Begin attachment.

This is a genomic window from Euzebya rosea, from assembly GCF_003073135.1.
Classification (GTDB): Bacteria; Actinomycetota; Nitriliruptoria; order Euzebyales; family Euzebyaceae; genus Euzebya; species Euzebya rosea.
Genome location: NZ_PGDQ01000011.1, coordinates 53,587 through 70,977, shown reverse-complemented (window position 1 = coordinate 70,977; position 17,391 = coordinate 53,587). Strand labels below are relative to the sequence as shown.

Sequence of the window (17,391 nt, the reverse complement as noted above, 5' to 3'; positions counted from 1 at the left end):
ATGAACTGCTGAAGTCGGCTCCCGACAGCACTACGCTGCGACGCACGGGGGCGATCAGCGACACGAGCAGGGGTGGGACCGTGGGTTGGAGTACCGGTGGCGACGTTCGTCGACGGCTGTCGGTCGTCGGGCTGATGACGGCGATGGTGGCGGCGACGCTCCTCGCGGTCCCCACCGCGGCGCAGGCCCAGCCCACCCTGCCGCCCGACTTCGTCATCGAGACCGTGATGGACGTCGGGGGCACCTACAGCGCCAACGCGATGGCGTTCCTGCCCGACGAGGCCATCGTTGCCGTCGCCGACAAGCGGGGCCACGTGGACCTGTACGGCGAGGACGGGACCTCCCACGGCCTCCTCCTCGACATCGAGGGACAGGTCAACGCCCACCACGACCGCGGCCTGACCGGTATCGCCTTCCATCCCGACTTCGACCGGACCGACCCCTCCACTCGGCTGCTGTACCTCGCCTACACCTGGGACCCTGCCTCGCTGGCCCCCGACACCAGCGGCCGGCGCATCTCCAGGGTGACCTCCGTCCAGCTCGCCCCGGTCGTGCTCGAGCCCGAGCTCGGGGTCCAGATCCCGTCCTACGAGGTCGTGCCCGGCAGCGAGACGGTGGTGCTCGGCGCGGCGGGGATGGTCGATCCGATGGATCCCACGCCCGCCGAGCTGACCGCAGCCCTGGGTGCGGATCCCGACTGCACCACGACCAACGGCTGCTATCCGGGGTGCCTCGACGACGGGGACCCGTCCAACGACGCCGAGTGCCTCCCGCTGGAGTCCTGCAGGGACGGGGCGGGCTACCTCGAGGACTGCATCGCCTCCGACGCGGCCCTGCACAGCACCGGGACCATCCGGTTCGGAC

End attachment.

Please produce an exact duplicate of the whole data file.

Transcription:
This is a genomic window from Euzebya rosea, from assembly GCF_003073135.1.
Classification (GTDB): Bacteria; Actinomycetota; Nitriliruptoria; order Euzebyales; family Euzebyaceae; genus Euzebya; species Euzebya rosea.
Genome location: NZ_PGDQ01000011.1, coordinates 53,587 through 70,977, shown reverse-complemented (window position 1 = coordinate 70,977; position 17,391 = coordinate 53,587). Strand labels below are relative to the sequence as shown.

Sequence of the window (17,391 nt, the reverse complement as noted above, 5' to 3'; positions counted from 1 at the left end):
ATGAACTGCTGAAGTCGGCTCCCGACAGCACTACGCTGCGACGCACGGGGGCGATCAGCGACACGAGCAGGGGTGGGACCGTGGGTTGGAGTACCGGTGGCGACGTTCGTCGACGGCTGTCGGTCGTCGGGCTGATGACGGCGATGGTGGCGGCGACGCTCCTCGCGGTCCCCACCGCGGCGCAGGCCCAGCCCACCCTGCCGCCCGACTTCGTCATCGAGACCGTGATGGACGTCGGGGGCACCTACAGCGCCAACGCGATGGCGTTCCTGCCCGACGAGGCCATCGTTGCCGTCGCCGACAAGCGGGGCCACGTGGACCTGTACGGCGAGGACGGGACCTCCCACGGCCTCCTCCTCGACATCGAGGGACAGGTCAACGCCCACCACGACCGCGGCCTGACCGGTATCGCCTTCCATCCCGACTTCGACCGGACCGACCCCTCCACTCGGCTGCTGTACCTCGCCTACACCTGGGACCCTGCCTCGCTGGCCCCCGACACCAGCGGCCGGCGCATCTCCAGGGTGACCTCCGTCCAGCTCGCCCCGGTCGTGCTCGAGCCCGAGCTCGGGGTCCAGATCCCGTCCTACGAGGTCGTGCCCGGCAGCGAGACGGTGGTGCTCGGCGCGGCGGGGATGGTCGATCCGATGGATCCCACGCCCGCCGAGCTGACCGCAGCCCTGGGTGCGGATCCCGACTGCACCACGACCAACGGCTGCTATCCGGGGTGCCTCGACGACGGGGACCCGTCCAACGACGCCGAGTGCCTCCCGCTGGAGTCCTGCAGGGACGGGGCGGGCTACCTCGAGGACTGCATCGCCTCCGACGCGGCCCTGCACAGCACCGGGACCATCCGGTTCGGAC